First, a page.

I don't think you need to worry too much about being threatening or disrespectful. You seem very in tune with and aware of other peoples' feelings & needs. And for that reason I doubt you would come off as a player if you did ask loads of women out.
"See what works for me", that's funny.




"In tune with and aware of other peoples' feelings and needs," not really. It's an overcorrection on my part. My formative social experiences were of being excluded and ostracized. In my first two years of school I can remember having only one friend. Other kids didn't want me around them...I used to stand by myself on the playground at recess because other kids would kick me out of their groups, or make fun of me until I left. Those sorts of experiences would continue with lesser intensity through college. In retrospect I chalk it up to a marked lack of social intuition and skill.



For instance I can remember once, end of sixth grade, being at a teacher-supervised school party at the local lake. By this point I had pretty much stuck to myself all along...some friends, but not many...and I badly wanted to be accepted into a group. I wasn't invited to sit with any of the little clusters of my classmates that had gathered, so I decided to just join in on one uninvited. No one in the group really paid any attention to me, and I probably could have just sat there and been ignored but not rejected by the group. But, like I said, I badly wanted to be accepted by them. I just didn't know how. But this was about the age that dirty jokes and innuendo were becoming both understood and popular among us. And I'd heard popular kids get a positive reaction from others many times by telling a dirty or scatological joke.




So, I decided, with this new group that I'd never hung out with before, that a good way to be accepted by them was to be edgy like I'd heard the popular kids do. The teachers had grilled hotdogs for us, that's what we were eating, so I made a crass comment about "weenies and buns." When that failed to get anything but weirded-out looks, I switched tactics and tried the scatological..."I'm not drinking Pepsi, because Pepsi makes me farty." At this an uncomfortable silence fell over the group and they looked at me like I was...well, a weird kid that they didn't want to be around. So I left in shame. Spent the rest of the night walking in a miserable, pain-addled haze along the water, beating myself up in my head.



And that's how things went for me through high school. Being angrily thrown off the recess basketball court by the most popular kid in school because I accidentally smacked him in the face with an errant pass ("Get off the court! Get out of here!"). Being made fun of because of my weight. Having guys in high school do things that today would be considered sexual harassment if not sexual assault trying to get a rise out of me (I was well-known by that point for eschewing physical contact with anyone, being extremely shy and stand-offish...they would do things like grab my butt, bear hug me from behind and kiss my cheek, drape their arm around me and fondle my man-boobs...and I was also slow, so I couldn't catch them when they did things like this). Led me to extreme social withdrawal. I became a prolific reader as a way to both cope and to give me an easy reason to be socially disengaged...I could be That Quiet Guy Who Reads A Lot rather than That Weird Guy Who Stands Around And Doesn't Talk To People.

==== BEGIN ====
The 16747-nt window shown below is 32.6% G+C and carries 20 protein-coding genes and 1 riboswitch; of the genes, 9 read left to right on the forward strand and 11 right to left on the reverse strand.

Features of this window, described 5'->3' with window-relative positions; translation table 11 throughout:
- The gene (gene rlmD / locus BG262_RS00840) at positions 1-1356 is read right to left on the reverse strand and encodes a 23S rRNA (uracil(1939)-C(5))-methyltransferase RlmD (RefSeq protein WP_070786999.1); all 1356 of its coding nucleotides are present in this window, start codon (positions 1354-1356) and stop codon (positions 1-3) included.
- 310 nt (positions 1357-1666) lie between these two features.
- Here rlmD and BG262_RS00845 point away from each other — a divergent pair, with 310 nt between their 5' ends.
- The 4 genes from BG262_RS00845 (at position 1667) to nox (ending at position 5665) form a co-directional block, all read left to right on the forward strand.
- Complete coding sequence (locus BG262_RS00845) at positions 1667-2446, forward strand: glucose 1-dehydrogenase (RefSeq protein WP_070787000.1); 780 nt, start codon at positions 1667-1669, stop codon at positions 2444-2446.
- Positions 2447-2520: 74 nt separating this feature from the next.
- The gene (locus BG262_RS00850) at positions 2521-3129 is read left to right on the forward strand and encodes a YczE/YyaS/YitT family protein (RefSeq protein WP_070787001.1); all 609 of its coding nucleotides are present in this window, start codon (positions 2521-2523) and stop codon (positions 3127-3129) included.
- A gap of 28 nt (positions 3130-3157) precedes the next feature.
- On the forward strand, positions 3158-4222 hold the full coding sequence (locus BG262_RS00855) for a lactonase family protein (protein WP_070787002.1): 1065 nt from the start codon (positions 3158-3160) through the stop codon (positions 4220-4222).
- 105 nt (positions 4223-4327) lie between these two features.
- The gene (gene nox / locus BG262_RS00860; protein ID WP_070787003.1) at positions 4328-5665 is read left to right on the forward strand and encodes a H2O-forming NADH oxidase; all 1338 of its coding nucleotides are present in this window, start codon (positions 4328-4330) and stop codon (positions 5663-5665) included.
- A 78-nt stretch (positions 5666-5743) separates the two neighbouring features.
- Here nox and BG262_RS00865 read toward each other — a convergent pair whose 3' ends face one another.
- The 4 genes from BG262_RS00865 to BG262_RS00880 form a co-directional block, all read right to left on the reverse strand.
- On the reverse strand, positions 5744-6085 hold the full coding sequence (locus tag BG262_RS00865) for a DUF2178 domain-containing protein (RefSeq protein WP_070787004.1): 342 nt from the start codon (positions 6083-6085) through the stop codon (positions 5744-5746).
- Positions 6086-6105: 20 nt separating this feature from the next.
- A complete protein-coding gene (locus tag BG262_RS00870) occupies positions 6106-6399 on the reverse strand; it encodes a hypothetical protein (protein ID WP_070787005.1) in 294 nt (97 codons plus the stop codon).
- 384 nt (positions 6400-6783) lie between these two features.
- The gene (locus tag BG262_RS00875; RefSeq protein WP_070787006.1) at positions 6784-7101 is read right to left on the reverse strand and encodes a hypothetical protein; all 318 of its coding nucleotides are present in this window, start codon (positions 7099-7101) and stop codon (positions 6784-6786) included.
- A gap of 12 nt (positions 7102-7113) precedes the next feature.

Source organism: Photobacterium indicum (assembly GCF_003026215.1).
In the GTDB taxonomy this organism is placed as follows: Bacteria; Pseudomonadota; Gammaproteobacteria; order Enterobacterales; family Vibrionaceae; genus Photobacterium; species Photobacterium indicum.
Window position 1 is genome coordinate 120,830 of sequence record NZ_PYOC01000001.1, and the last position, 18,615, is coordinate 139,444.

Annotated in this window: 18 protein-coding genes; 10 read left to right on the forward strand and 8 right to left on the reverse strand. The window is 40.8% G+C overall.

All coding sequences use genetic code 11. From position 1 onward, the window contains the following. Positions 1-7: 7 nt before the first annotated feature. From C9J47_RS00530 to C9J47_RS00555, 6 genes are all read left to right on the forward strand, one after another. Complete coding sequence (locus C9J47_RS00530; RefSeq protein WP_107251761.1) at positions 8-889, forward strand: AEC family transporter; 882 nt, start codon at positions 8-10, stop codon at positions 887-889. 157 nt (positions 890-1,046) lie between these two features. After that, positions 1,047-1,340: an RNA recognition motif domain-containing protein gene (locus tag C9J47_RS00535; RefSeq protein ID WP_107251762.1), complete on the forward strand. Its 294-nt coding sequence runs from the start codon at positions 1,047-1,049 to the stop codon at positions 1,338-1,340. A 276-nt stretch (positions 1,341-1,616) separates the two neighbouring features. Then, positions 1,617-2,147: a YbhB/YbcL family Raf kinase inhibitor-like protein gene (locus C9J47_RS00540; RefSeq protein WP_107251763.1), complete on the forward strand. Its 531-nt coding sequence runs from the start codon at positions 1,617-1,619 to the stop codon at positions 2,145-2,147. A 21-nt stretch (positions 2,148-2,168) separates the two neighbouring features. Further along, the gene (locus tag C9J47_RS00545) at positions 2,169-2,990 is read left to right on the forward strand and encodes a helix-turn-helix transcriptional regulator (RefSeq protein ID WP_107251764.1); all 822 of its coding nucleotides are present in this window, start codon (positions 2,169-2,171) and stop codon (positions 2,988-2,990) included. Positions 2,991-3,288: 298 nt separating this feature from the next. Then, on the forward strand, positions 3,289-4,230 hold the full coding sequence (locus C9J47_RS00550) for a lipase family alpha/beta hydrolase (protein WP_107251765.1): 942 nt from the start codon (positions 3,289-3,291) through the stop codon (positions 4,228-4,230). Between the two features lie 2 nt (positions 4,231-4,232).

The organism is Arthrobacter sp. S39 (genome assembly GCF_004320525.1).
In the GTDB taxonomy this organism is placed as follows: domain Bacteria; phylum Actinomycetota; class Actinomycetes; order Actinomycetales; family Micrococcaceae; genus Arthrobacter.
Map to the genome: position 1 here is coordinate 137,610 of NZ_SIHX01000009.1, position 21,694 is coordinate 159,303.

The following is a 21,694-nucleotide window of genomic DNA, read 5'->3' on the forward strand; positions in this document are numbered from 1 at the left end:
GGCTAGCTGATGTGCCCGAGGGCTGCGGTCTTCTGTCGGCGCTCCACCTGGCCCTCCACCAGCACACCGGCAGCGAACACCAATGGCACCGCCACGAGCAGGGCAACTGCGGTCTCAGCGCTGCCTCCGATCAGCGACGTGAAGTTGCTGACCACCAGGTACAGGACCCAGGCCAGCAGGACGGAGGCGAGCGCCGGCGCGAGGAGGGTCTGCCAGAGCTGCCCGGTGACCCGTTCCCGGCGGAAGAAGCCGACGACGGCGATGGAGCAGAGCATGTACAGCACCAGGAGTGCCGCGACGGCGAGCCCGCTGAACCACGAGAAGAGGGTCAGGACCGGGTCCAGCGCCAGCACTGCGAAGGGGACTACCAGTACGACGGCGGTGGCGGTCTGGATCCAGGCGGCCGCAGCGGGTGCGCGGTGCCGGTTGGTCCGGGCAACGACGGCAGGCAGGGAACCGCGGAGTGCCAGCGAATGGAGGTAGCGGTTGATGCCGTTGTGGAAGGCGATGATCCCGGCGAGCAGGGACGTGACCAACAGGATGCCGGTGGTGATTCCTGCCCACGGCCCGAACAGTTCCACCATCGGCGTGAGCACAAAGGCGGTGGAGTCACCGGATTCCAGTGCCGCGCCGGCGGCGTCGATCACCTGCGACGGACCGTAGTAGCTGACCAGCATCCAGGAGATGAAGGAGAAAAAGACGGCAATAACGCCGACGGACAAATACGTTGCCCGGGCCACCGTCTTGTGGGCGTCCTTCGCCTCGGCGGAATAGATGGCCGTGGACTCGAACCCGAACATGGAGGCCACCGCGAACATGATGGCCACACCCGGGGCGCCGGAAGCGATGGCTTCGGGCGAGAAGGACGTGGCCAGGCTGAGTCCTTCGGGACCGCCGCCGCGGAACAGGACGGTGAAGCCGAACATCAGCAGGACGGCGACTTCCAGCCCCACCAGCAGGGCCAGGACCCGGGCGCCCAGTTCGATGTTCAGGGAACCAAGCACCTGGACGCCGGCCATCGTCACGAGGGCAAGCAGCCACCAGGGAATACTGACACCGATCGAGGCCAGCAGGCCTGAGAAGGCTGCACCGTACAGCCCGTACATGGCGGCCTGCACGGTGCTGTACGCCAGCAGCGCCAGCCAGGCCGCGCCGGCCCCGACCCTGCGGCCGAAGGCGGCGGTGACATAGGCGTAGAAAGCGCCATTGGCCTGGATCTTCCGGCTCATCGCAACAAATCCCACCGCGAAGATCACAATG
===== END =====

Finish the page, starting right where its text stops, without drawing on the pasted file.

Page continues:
As a result, I didn't really work to overcome my natural social clumsiness until much more recently, about a year and a half ago. But I didn't start with good social awareness...that's what led to a lot of my social difficulties in the first place. And I'm still very new at navigating social circumstances and using hard-won social skills, compared to everyone else my age, who have probably 30 years of social development on me, much less romantic social development. So I'm not naturally in-tune with people's social cues and their feelings and needs. But I am hypersensitive about stepping on people's social toes once more due to my lack of social intuition...hence my paranoia about missing their discomfort in my inexperience. Especially in dating, because comparatively I've had so few opportunities to engage with people in that sort of setting, and what opportunities I did find were over ("No, thanks, I'm...busy that weekend") nearly as soon as they began.
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Old Yesterday, 09:36 PM
 
Location: Continental Europe
705 posts, read 123,841 times
Reputation: 1120
Quote:
Originally Posted by At Arms Length View Post
"See what works for me", that's funny.




"In tune with and aware of other peoples' feelings and needs," not really. It's an overcorrection on my part. My formative social experiences were of being excluded and ostracized. In my first two years of school I can remember having only one friend. Other kids didn't want me around them...I used to stand by myself on the playground at recess because other kids would kick me out of their groups, or make fun of me until I left. Those sorts of experiences would continue with lesser intensity through college. In retrospect I chalk it up to a marked lack of social intuition and skill.